The village of Ollolai, on the idyllic Mediterranean isle of Sardinia, is selling empty homes for just $1.25

If you’re looking for your new retirement destination home, you may be able to get one for less than pay for a cup of joe at Starbucks. No, you didn’t misread that line. The village of Ollolai, on the idyllic Mediterranean isle of Sardinia, is selling empty homes for just $1.25.

I know, it sounds too good to be true. But an announcement coming from this island just west of the boot of Italy substantiates the fire-sale price of houses there. According to the Ollolai’s mayor, Efisio Arbau, charging just a nominal amount for a place in the village is an effort to attract new residents. Over the past 50 years, the village’s population has gone from a quaint 2,250 people to about half of that number.

The effort is part of the “Case 1 Euro Project,” which seeks to remedy the issue of declining populations and abandoned pieces of history in towns and villages across Italy, namely in Tuscany, Sicily, and Sardinia. Under this initiative, towns offer up historic properties at a fraction of the market price in exchange for the hope for a return of vibrancy, tourism and, of course, residents.

Now you may be thinking, “There’s the catch. No one wants to live there.” Not so. For folks with steady income streams and a desire to have a more relaxed, slower-paced lifestyle, Sardinia could be the perfect retirement locale.

Picture rolling hills, tranquil lakes, rushing rivers and an abundance of parks and retreats. Then imagine freshly made sheep cheese, handcrafted goods, delicious local foods, excellent Italian wine and traditional celebrations. If this is your picture-perfect idea of how you’d like to spend your retirement years, then you may want to hurry over to Sardinia.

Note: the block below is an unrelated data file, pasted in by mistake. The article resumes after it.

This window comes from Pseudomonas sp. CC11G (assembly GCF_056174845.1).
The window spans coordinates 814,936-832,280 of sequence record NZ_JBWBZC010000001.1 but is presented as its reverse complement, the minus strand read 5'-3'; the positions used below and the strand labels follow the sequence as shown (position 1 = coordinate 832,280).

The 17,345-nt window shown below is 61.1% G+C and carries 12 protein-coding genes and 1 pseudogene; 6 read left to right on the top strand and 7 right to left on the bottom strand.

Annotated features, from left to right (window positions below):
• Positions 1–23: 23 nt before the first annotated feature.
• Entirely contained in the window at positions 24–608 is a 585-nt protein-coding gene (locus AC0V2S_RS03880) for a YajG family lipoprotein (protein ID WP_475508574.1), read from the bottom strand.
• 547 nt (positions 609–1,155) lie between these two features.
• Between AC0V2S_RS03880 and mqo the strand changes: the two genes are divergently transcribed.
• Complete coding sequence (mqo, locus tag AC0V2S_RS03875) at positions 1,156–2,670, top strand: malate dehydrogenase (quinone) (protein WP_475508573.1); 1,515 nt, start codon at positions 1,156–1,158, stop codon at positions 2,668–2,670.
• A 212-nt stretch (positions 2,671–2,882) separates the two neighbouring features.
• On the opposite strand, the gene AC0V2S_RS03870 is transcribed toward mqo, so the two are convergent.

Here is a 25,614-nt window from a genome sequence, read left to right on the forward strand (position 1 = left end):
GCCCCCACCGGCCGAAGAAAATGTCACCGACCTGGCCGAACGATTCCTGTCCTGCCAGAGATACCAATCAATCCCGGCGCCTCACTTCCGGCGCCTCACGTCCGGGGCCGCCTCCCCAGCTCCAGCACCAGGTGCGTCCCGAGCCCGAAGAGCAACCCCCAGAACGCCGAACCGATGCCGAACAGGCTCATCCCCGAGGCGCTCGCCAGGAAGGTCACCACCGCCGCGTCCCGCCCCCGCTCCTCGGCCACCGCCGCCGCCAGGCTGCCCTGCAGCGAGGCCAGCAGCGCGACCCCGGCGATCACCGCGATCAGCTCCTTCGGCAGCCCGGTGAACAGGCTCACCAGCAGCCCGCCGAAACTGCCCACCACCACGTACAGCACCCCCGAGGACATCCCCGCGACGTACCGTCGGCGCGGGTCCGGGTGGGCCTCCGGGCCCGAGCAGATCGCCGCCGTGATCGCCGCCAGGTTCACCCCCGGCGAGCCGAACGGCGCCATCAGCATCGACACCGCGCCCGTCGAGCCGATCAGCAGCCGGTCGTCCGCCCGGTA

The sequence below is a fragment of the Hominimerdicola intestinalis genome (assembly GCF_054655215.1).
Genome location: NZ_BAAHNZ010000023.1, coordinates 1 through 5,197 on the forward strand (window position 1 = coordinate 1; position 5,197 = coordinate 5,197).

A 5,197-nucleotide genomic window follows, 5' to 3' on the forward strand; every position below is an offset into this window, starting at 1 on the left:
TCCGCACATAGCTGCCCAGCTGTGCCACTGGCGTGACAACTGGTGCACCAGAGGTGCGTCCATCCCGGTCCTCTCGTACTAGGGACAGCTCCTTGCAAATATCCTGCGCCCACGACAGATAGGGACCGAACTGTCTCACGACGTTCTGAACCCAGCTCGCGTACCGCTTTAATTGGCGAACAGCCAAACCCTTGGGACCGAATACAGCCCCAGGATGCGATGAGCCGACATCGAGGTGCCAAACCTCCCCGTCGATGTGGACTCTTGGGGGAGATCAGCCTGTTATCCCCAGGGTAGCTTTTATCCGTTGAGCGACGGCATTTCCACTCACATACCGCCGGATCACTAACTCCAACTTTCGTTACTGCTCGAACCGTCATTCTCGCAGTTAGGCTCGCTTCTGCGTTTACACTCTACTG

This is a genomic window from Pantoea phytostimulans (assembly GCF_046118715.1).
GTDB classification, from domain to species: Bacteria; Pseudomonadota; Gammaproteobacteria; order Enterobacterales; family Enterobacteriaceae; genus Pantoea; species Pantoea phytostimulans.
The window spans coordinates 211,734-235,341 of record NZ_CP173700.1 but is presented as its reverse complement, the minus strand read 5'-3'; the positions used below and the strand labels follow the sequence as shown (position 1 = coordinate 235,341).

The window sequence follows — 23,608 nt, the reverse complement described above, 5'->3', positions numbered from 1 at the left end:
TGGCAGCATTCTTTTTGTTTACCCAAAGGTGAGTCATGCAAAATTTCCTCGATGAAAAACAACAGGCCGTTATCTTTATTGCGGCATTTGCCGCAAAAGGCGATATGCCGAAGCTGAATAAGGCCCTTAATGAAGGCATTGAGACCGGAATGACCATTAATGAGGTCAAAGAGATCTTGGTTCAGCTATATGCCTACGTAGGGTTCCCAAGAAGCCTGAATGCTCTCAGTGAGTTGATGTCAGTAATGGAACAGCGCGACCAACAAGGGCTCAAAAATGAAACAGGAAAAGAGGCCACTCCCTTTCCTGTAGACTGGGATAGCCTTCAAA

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Okay, okay, so there is one catch, but it’s not a big one. Each house is a slice of history but is in some state of disrepair and the Italian government doesn’t want to relegate the homes’ previous splendor to the history books. If you buy one of the abandoned homes (some having been vacant for decades), you must refurbish it within three years. The estimated cost of each restoration is $25,000.

Still, even with this caveat, there is another deal to be had. Local officials are open to helping you foot that bill, offering grants that could fund up to 60% of the restoration costs, depending on the property. So, all in without any grants, you’re looking at $25,001.25 for a house in a picturesque Italian village.

As if you needed more convincing, this area is the number one member of the notorious “blue zone,” made up of areas renowned for the longevity of residents.

Overall, Italy has an average lifespan of 81.77 years. But in Sardinia, folks live even longer. How long? Well, one team of demographers found a hot spot of longevity in mountain villages where an amazing proportion of men reach the age of 100 years, confirming it is as the place where people live the longest in the world. Chalk it up to the Mediterranean diet coupled with healthy doses of red wine. Or maybe it’s the climate. No matter the reason, it’s proven that folks there just live longer.

With the steal of a deal on houses in Ollolai, it’s almost sure to attract retirees looking to spend their retirement years in this peaceful little village. Why not be one of them?

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